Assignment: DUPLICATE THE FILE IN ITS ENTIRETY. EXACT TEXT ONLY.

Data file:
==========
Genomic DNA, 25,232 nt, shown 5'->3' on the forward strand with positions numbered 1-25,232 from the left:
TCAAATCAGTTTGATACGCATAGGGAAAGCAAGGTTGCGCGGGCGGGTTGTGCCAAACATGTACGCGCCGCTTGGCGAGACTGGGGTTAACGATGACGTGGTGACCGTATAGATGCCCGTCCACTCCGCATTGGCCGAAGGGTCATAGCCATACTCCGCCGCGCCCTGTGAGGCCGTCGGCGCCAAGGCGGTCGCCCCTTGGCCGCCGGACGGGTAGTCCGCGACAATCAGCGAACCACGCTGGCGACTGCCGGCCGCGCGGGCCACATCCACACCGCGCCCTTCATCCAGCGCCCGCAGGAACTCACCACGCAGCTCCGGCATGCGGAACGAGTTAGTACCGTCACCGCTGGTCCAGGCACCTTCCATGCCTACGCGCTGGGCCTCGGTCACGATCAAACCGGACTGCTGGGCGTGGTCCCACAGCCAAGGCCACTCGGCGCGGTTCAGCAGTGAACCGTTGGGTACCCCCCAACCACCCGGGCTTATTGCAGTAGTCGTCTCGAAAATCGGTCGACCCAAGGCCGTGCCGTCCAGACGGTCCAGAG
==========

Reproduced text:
Genomic DNA, 25,232 nt, shown 5'->3' on the forward strand with positions numbered 1-25,232 from the left:
TCAAATCAGTTTGATACGCATAGGGAAAGCAAGGTTGCGCGGGCGGGTTGTGCCAAACATGTACGCGCCGCTTGGCGAGACTGGGGTTAACGATGACGTGGTGACCGTATAGATGCCCGTCCACTCCGCATTGGCCGAAGGGTCATAGCCATACTCCGCCGCGCCCTGTGAGGCCGTCGGCGCCAAGGCGGTCGCCCCTTGGCCGCCGGACGGGTAGTCCGCGACAATCAGCGAACCACGCTGGCGACTGCCGGCCGCGCGGGCCACATCCACACCGCGCCCTTCATCCAGCGCCCGCAGGAACTCACCACGCAGCTCCGGCATGCGGAACGAGTTAGTACCGTCACCGCTGGTCCAGGCACCTTCCATGCCTACGCGCTGGGCCTCGGTCACGATCAAACCGGACTGCTGGGCGTGGTCCCACAGCCAAGGCCACTCGGCGCGGTTCAGCAGTGAACCGTTGGGTACCCCCCAACCACCCGGGCTTATTGCAGTAGTCGTCTCGAAAATCGGTCGACCCAAGGCCGTGCCGTCCAGACGGTCCAGAG